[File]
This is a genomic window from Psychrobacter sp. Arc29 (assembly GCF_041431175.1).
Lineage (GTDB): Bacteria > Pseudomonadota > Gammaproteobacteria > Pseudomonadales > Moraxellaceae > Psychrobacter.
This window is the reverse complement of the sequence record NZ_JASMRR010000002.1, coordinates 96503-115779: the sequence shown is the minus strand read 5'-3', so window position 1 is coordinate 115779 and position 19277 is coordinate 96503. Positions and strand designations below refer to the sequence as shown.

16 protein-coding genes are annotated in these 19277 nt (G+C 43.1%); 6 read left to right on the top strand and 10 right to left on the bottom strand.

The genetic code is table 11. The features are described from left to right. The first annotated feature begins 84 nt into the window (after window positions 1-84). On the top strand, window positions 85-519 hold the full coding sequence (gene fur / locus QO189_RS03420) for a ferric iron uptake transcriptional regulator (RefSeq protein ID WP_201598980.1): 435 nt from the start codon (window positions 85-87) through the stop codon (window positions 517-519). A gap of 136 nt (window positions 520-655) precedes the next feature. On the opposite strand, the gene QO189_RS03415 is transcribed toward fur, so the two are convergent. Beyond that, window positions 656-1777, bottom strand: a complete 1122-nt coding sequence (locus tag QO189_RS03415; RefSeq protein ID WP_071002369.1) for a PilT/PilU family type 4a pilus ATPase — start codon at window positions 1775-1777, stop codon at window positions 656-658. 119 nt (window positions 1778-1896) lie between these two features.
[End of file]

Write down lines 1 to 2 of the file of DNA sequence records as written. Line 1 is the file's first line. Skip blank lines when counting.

This is a genomic window from Psychrobacter sp. Arc29 (assembly GCF_041431175.1).
Lineage (GTDB): Bacteria > Pseudomonadota > Gammaproteobacteria > Pseudomonadales > Moraxellaceae > Psychrobacter.